31 January 2007

Wrong personality

[source]

The New York Times publically castigates a reporter for saying that the war in Iraq is winnable. The NY Times didn’t react earlier when another reporter on the same show made a personable observation that supported the NY Times party line.

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What does it mean when you share similar tastes?

Hot Air is claiming that CBS News is using the same raw footage as Al Qaeda. Various theories are presented, but the one that rings true to me is that some Iraqi Army guy took the original video and then sold it to both CBS News and Al Qaeda. That still leaves one noting the interesting fact that CBS News and Al Qaeda seem the same sort of video content as good to broadcast.

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How the mighty have fallen

Seriously, this whole ‘conspiracy to out’ [Valerie Plame] thing is soooo disappointing.

I mean, Tony Blair could get his doubter killed so that it looked like suicide. Ditto Vince Foster and Clinton.

But Bush and Cheney can only leak to a reporter who won’t even write a story.

How feckless. No wonder Bush is at 28%.

MayBee

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30 January 2007

Davos Revisionism

Via Little Green Footballs is a report on how the Davos crew is sanitizing information about the conference and what was said. Sadly for them, the information infrastructure of the West makes that an almost impossible task. It does say something significant that Davos feels the need to try.

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Couldn't you have at least hired an actor?

The Old Media in the West is not the only source of blantat, easily rebutted claims. Michael J. Totten reports on how a couple of Lebanese webloggers busted Michael Aoun peddling a badly photoshopped picture of Christian militia targeting Lebanese soldiers. The hilarious part is that the photoshopped in soldier is from another infamous hoax picture and the soldier is actually a member of the Hizb’allah militia.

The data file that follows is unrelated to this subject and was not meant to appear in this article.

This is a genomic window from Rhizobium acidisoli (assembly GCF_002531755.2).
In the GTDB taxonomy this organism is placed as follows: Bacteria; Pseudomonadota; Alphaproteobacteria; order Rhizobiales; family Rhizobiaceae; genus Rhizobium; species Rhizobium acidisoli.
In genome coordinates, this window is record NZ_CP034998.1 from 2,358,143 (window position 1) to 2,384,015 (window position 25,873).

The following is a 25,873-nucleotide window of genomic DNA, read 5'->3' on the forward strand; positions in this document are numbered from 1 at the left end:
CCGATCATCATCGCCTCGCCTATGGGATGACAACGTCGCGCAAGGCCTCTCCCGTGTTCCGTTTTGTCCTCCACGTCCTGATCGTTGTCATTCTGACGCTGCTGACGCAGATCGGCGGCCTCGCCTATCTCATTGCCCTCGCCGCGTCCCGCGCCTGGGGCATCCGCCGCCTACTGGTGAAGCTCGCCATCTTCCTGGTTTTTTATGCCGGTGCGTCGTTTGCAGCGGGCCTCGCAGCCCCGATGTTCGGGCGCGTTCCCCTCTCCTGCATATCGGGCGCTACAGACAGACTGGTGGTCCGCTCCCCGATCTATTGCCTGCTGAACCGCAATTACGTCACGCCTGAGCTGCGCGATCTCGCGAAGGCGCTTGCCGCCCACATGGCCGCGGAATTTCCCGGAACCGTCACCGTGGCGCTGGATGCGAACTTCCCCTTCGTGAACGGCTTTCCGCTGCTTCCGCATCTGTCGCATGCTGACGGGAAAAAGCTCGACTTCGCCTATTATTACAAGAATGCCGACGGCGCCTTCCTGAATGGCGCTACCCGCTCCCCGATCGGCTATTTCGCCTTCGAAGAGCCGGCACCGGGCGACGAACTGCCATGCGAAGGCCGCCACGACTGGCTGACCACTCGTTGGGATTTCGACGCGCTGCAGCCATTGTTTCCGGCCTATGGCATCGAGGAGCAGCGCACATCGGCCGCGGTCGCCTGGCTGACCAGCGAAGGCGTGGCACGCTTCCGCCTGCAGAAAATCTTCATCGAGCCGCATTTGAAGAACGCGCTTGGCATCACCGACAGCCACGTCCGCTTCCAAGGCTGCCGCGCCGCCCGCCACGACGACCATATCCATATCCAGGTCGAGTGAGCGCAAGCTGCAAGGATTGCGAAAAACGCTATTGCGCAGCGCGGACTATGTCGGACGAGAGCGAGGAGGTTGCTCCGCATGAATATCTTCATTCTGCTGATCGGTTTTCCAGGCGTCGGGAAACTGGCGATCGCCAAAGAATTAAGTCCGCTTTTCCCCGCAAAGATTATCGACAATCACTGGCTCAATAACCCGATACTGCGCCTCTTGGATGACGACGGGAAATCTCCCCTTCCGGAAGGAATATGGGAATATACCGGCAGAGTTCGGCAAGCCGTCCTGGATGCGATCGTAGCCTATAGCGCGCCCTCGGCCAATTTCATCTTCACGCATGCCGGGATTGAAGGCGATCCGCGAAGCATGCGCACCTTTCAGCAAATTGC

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“The reporting is as bad as I've ever seen”

Another long litany of glaring errors and outright delusions about the Libby trial in Old media reporting. It’s not so much that they get it wrong, but these journalists get such easily checked facts wrong.

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28 January 2007

Speaking links to power

A good essay about the apparent policy of the BBC to not link to Little Green Footballs. This policy lead to a credibility hit when Forbes magazine named LGF as one of the top 25 websites. Naturally, the BBC response to a discussion of this in their forums was banned as well. Can’t have just anyone providing information to the masses, can we?

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27 January 2007

It puts those tales of Hollywood "bravery" in proper perspective

[source]

That kind of rousing story seems tailor-made for films. So why aren’t they telling it? It’s not just about left and right, blue and red; it really isn’t. You don’t have to like President Bush or support our efforts in Iraq to understand the threat of conspirators plotting to kill your children in the name of jihad.

In all fairness, moviemakers have a legitimately baffling problem with the nature of the war itself. In order to honestly dramatize the simple truth about this existential struggle, you have to depict right-minded Americans — some of whom may be white and male and Christian — hunting down and killing dark-skinned villains of a false and wicked creed. That’s what’s happening, on a good day anyway, so that’s what you’d have to show.